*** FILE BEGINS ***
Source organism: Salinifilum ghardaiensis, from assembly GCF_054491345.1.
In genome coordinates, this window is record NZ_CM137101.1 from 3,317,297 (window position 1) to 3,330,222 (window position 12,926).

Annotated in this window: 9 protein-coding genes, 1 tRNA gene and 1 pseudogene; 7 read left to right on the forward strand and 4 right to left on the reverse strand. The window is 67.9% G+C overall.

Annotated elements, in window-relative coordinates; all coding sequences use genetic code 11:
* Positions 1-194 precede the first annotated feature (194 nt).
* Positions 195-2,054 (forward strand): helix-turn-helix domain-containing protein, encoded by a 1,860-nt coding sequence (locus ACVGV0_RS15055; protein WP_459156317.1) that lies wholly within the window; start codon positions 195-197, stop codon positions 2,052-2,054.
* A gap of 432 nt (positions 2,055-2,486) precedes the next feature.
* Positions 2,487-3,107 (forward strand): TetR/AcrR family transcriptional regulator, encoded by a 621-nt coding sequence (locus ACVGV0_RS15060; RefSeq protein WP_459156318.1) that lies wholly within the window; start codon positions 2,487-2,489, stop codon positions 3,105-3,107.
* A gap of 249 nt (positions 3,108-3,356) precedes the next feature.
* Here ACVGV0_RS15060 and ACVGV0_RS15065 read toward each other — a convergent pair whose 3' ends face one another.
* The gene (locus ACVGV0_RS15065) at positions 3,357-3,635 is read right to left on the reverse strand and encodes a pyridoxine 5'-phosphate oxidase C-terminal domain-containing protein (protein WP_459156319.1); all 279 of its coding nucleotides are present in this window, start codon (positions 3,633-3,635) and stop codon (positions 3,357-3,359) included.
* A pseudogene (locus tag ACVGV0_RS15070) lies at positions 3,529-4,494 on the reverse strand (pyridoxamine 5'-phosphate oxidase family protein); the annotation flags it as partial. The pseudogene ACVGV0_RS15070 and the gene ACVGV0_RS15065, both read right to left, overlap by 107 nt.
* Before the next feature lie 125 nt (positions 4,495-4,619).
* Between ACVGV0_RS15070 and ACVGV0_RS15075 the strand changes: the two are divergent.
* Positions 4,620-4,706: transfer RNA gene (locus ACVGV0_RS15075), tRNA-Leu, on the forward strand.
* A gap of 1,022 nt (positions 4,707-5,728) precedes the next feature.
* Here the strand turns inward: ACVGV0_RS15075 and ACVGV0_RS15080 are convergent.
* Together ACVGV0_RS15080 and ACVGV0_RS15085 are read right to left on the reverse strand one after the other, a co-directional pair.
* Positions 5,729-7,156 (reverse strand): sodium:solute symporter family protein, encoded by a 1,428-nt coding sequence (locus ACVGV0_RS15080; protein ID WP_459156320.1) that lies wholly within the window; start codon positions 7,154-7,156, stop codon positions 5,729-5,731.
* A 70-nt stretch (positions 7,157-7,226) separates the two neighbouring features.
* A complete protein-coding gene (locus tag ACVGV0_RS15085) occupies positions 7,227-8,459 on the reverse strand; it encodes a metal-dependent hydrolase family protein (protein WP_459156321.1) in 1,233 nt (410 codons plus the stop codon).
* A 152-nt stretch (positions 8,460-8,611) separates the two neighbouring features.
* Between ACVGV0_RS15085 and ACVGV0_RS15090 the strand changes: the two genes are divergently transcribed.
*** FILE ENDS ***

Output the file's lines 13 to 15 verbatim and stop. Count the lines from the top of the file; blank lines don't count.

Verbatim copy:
* Before the next feature lie 125 nt (positions 4,495-4,619).
* Between ACVGV0_RS15070 and ACVGV0_RS15075 the strand changes: the two are divergent.
* Positions 4,620-4,706: transfer RNA gene (locus ACVGV0_RS15075), tRNA-Leu, on the forward strand.